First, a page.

Cross-border e-commerce in Singapore and Malaysia
Payvision, a payment solution provider has published a white paper titled "Cross-Border eCommerce in Asian Markets: Singapore and Malaysia".
This paper is the result of a collaboration between Payvision and the FSA Research Project. The FSA Research Project is organized every year by the Financial Study Association Amsterdam (FSA). It offers students from the University of Amsterdam the opportunity to gain international consultancy experience.
ecommerce.milo is happy to contribute to this research prior to the publication, via interviews and our e-commerce articles, together with other industry experts. It is an insightful paper that you shouldn't miss, and we compile some excerpts here for your preview.
eCommerce in Singapore and Malaysia
More than 40% of the global internet audience is from the Asia Pacific region. This boils down to over 600 million people, 10% of whom live in Southeast Asia. With 60 million people browsing the web, this is a significant market for e-commerce businesses. Singapore and Malaysia are the two countries in the region with the highest internet penetration.
Singapore and Malaysia represent the largest e-commerce industries of Southeast Asia. According to Euromonitor, these two countries generate almost half of total online retail sales in this region, even though Malaysia and Singapore only account for 8% of the Southeast Asian population. Both countries are expected to show double digit growth over the next years.
Read also: eCommerce market size in Southeast Asia
Cross-border eCommerce in Singapore and Malaysia
|USA is the top overseas online shopping destination for both Singaporeans and Malaysians|
|USA is also the top online selling destination for merchants in both Singapore and Malaysia|
The e-commerce markets in Singapore and Malaysia are relatively small compared to other Asian markets such as China (US$190 Bn) and Japan (US$64 Bn). However both Singapore and Malaysia stand out with respect to the relative size of the cross-border share of the e-commerce market. An estimated 55% of all e-commerce transactions in Singapore are cross-border. This percentage is much higher than in Japan, South Korea and even China doesn't score that high.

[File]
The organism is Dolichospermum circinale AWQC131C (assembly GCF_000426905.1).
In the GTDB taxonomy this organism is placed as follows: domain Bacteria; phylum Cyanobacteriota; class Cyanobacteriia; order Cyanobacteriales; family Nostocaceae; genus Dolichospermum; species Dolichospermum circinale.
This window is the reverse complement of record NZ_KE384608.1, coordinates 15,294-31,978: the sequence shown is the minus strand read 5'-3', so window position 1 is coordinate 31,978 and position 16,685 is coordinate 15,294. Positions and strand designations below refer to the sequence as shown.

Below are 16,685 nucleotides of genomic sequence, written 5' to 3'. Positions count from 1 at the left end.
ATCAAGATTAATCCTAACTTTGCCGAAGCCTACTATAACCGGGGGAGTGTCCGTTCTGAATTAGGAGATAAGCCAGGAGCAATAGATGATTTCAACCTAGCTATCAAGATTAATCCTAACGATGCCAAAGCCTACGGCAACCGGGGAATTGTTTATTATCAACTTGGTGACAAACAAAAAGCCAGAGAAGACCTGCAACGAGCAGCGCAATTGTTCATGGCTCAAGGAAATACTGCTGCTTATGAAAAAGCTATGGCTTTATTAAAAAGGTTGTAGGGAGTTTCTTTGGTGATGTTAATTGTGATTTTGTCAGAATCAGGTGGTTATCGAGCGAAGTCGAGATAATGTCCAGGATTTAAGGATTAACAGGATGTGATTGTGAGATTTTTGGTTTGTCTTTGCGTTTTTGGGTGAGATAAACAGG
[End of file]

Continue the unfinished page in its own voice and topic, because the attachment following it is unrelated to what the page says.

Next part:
In Malaysia roughly 40% of all e-commerce transactions are cross-border; American and Chinese web shops are very popular amongst Malaysian consumers.
Drivers & barriers for cross-border eCommerce
The Malaysian e-commerce market is not as well developed as in Singapore, however the growth rates are high (in 2013, 25% in Malaysia compared to 15% in Singapore). The growth in the e-commerce market is mainly fueled by Malaysia’s fast growing middle class.
Although the e-commerce market enjoys tremendous growth in both Singapore and Malaysia, cross-border e-commerce still faces some barriers. The most important barrier for cross-border e-commerce is logistics, more specifically shipping cross-border, because it involves compliance with a set of (complex) rules and regulations. Another hurdle that consumers face when shopping cross-border is the security of payments. Moreover, the cultural differences of consumers across the Southeast Asian countries require a differentiated marketing approach and the availability of websites in local language and local payment methods.